After reviewing a medical malpractice case involving the wrongful death of a surgery patient, an appeals court ruled that the hospital was indeed negligent in the case.
According to the lawsuit, which was filed by the patient’s husband, nurses at the hospital had failed to follow proper procedures for identifying patients with allergies when the woman was admitted to the hospital for surgery. Had nurses followed hospital procedures, they would have discovered that the woman was allergic to latex and certain precautions could have been taken to prevent the patient from being exposed to latex during her hospital stay. This hospital nursing error ultimately caused the patient to die. The woman was only 29 years old.
The lawsuit was filed after it was discovered that nurses had failed to identify the woman’s latex allergy when she was admitted to the hospital to undergo a hysterectomy in July 2000. According to the lawsuit, the woman informed a nurse prior to surgery that she was allergic to chestnuts. This type of allergy indicates that a patient has a high risk of also being allergic to latex, but the nurse had failed to communicate this risk with staff at the hospital. Although the chestnut allergy was noted in the patient’s chart, another nurse failed to look at the chart for possible allergies before prepping the patient for surgery.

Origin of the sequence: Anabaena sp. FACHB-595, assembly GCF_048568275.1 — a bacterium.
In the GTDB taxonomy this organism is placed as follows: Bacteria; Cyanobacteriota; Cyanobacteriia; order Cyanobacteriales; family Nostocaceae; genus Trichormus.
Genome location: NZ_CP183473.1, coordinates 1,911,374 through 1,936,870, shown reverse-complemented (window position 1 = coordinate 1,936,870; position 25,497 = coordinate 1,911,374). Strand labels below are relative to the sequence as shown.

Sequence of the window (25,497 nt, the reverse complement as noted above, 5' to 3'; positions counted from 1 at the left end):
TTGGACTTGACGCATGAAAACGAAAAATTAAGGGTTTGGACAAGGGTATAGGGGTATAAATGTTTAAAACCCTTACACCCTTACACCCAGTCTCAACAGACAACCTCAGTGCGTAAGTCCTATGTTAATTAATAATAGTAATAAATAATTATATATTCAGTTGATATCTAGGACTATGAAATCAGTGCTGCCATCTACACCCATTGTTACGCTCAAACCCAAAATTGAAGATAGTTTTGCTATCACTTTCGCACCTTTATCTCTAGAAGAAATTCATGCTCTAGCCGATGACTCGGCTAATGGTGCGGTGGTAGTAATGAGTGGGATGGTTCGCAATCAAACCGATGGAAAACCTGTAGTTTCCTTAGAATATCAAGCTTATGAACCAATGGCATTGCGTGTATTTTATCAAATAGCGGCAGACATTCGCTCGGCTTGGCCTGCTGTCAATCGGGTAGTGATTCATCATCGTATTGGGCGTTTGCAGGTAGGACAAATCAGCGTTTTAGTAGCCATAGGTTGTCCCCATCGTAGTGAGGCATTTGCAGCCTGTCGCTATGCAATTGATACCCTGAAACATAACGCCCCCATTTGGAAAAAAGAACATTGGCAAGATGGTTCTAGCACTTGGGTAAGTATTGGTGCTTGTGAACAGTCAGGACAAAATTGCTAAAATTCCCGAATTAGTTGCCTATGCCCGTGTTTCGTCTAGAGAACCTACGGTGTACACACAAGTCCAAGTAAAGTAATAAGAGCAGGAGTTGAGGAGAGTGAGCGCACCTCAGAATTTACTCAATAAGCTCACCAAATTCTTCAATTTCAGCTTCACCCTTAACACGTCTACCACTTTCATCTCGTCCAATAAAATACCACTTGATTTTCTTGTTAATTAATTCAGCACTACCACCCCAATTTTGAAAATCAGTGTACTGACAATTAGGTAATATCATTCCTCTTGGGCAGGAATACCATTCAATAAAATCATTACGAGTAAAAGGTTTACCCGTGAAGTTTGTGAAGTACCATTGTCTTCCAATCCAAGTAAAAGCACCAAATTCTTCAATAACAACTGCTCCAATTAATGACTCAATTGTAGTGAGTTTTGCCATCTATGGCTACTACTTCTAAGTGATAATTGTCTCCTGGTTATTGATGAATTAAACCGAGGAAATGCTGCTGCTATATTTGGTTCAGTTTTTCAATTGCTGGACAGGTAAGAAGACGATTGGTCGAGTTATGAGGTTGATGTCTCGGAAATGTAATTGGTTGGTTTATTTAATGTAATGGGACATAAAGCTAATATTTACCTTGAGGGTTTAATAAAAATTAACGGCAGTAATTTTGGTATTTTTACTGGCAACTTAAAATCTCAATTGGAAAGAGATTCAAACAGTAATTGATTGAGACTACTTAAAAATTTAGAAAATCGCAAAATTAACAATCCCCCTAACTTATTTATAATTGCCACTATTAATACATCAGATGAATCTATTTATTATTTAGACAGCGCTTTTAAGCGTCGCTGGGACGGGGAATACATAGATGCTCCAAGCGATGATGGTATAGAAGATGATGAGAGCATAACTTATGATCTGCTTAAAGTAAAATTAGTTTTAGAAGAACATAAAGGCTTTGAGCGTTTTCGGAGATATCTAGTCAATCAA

Shortly after surgery, the woman began experiencing complications. The woman reported an itching sensation, her lips developed blisters, her face was red, and she complained of nausea. The woman was given medications to treat her symptoms, but her condition did not improve. The woman became unresponsive and was placed on a ventilator after she could no longer breathe on her own. She died four days after her surgery.
As part of the ruling, the victim’s family can rest assured that they will be compensated for their tragic loss. Although no amount of money can ever make up for the loss of a loved one, especially when one’s death could have been avoided, families can at the very least make sure that they will be able to survive financially without their spouse, mother, parent or child.
Source: Outpatient Surgery, “Inside $4.7M Fatal Latex Allergy Case,” Mark McGraw, July 10, 2012